Capturing today’s opportunities requires a clear understanding of the drastic changes that are presently restructuring our economies and societies. The acceleration of scientific and technological progress, the focus on sustainability and responsibility, the quest for purpose, and the massive demographic shifts are changing the shape of tomorrow’s populations. Investing in these types of opportunities similarly requires a change in the ways in which we look at potential investments.
One crucial change needed is a more specific and holistic view of how value is created today. Instead of thinking of “value” exclusively as “market value”, we believe that value is created when a complex combination of factors come into play and mutually reinforce each other. These factors are the human, scientific, market and social value. Our goal is to account for each of these four variables, and this approach is clearly reflected in our investment thesis:
We invest in bold leaders (1) that use advanced technologies (2) to solve massive global problems (3) stemming from social and environment challenges (4).
(1) When we think of human value, we think of bold leaders – exceptional founders with an “anticipative” vision of the future. These are long-term thinkers, ambitious inventors and focused executors, and they have unique capacity to shape the teams and enterprises that can bring about transformative changes.
(2) Scientific value for us means tackling the potential of advanced technologies. The new wave of entrepreneurs use advances in deep technologies to solve global problems. We see these companies as the greatest value creation opportunities over the next decades and are proud to support them.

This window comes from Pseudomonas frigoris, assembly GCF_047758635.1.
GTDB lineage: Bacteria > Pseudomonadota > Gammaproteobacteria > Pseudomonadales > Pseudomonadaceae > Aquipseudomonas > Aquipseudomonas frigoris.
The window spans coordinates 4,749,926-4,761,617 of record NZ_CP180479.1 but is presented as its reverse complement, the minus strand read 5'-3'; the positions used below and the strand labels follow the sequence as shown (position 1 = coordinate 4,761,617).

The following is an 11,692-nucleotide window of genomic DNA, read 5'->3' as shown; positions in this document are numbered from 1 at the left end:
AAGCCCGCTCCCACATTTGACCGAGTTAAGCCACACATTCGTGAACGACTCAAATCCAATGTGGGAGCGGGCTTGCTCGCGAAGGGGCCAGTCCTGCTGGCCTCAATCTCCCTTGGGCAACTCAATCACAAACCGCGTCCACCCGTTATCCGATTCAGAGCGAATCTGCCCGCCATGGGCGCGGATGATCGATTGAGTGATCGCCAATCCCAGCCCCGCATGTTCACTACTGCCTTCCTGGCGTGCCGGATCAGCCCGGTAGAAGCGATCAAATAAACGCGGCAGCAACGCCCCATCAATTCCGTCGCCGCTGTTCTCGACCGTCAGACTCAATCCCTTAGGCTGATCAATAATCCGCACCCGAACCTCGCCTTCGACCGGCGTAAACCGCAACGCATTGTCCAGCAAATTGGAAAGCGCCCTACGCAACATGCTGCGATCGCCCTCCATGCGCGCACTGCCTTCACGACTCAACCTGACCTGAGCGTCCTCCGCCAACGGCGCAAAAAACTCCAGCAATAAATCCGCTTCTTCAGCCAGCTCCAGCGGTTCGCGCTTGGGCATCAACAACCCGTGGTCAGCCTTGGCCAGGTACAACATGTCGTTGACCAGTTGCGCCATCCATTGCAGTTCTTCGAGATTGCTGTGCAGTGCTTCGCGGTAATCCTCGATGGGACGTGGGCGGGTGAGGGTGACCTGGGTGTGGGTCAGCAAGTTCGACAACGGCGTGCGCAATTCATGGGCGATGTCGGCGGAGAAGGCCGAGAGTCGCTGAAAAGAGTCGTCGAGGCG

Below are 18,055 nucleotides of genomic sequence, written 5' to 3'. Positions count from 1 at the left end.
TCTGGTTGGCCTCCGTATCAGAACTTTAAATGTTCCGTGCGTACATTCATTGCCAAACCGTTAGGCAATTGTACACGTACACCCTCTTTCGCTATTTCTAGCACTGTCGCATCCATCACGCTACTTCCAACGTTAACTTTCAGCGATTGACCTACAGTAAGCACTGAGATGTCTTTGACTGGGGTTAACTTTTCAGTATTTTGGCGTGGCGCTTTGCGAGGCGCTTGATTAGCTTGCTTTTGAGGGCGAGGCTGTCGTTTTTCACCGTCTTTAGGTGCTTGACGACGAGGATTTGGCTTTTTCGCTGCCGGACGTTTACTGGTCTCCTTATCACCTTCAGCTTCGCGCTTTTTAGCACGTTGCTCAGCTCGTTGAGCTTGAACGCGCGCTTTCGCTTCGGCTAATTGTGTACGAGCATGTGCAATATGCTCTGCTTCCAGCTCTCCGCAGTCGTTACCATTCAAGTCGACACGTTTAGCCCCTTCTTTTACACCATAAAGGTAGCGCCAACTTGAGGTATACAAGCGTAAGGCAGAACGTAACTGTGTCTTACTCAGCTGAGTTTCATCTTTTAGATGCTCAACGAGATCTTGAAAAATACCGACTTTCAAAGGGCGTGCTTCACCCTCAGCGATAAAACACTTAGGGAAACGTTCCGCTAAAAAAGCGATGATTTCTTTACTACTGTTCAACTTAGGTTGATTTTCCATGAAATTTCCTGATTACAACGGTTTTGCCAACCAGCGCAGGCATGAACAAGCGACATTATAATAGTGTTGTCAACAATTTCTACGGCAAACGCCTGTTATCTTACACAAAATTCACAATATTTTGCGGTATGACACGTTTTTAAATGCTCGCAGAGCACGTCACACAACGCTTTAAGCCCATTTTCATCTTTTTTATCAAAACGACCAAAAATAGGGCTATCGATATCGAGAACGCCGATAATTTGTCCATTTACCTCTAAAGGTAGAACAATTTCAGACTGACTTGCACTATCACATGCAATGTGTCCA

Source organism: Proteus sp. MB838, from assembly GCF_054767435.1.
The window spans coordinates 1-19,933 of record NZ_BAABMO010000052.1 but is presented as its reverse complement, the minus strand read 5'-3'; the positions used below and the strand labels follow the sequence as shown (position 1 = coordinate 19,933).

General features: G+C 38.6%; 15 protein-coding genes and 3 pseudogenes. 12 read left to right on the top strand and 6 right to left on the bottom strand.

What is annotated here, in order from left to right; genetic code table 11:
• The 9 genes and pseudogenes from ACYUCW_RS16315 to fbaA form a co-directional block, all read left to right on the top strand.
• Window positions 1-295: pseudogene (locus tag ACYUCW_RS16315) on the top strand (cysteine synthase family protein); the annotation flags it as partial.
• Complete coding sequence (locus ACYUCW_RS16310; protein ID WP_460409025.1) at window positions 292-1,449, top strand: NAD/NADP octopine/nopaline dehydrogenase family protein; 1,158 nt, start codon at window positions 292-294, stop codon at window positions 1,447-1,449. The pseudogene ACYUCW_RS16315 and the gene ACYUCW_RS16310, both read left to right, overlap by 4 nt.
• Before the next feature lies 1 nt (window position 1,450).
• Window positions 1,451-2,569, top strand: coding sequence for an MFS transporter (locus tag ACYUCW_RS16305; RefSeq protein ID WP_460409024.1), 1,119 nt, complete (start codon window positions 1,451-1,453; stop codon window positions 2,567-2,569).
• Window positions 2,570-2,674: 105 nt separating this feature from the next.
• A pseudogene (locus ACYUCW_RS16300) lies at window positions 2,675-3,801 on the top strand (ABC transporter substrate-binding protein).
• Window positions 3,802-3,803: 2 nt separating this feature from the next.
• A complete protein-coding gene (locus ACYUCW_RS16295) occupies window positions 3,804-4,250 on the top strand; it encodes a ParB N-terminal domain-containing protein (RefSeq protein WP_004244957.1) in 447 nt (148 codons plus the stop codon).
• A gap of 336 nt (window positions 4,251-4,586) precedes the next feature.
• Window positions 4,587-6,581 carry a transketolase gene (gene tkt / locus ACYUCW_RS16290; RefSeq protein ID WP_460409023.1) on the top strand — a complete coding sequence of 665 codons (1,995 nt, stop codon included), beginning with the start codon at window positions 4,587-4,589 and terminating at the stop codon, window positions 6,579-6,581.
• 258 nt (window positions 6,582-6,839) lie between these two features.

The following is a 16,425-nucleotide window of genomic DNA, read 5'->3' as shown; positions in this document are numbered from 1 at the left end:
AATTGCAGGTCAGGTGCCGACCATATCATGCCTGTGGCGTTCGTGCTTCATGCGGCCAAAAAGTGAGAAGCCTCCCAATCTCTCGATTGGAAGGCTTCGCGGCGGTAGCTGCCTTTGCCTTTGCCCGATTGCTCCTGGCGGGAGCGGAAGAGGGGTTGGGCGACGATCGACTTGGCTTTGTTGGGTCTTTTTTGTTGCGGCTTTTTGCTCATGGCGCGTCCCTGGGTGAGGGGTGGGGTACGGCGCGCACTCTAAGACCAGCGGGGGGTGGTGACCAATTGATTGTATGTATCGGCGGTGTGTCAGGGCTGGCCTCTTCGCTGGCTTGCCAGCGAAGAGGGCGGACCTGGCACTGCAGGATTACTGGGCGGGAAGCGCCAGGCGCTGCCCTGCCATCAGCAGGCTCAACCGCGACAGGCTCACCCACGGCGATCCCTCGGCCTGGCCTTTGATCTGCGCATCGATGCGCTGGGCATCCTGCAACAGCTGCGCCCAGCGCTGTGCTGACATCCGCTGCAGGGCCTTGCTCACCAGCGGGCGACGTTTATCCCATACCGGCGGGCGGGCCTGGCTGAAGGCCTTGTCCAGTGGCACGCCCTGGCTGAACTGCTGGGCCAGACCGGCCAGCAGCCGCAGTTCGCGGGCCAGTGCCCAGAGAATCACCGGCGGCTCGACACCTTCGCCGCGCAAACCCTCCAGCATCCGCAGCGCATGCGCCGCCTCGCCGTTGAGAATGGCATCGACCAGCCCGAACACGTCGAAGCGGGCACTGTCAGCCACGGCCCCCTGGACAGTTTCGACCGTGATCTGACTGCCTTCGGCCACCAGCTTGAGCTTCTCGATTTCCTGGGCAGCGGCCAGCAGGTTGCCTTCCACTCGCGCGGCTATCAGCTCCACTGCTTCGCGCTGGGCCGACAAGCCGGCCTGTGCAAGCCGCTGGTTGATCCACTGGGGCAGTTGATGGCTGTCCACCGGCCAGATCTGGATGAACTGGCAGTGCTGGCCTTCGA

(3) Market value is captured in the global nature of problems of today. The rapidly aging population, the growing middle class and the increasing number of Internet users worldwide present demographic changes of gargantuan proportions, which will, no doubt, reshape the demand. Our goal is to support the businesses predicting and harnessing these new trends.
(4) Finally, the social value for us lies in addressing social and environment challenges. We invest into the startups with a clear goal of improving the human and planetary condition.
New strategy to address the new challenges
We see the new challenges the world faces today as some of the greatest opportunities for entrepreneurs and investors alike. In order to tackle these opportunities, Impact Venture has shaped its strategy accordingly. Here are the five strategic guidelines that define our approach to investment:
1) Generalist. We are generalist in our investment approach. Many of the most disruptive ventures exist at the intersection of various industries. Setting the industry assumptions aside, we simply start from the first principles with each company: assess what it does now, what value it provides, whom it serves, and whom it could serve. The very best startups create new markets, or even completely new industries.
2) Deep Tech. We back early-stage entrepreneurs applying deep tech to transform giant industries. From unsustainable global manufacturing, to an over-stressed global food supply, to seemingly incurable diseases, we see some of society’s biggest challenges as some of the world’s most compelling business opportunities.
3) Disruption. We invest primarily in companies with traction signals indicating that a disruptor technology is at play. Technological development isn’t merely unfolding; it’s accelerating. No industry will be immune to the onslaught of digitization.
4) Traction. We focus on «traction signals” and we are interested in startups that are already disrupting. The two hallmarks of disruptive traction are a 10x improvement on status quo solutions (i.e. not just an incremental improvement); and an exponential growth curve (ideally in revenue, but could also be in users, impressions, growth).
5) Investing in What We Understand. Warren Buffett was right, investing in business models that one doesn’t really understand is asking for trouble. We take great pride in investing in startups with surprisingly simple business models – often with hardware, or other «real-world» dimensions to their business.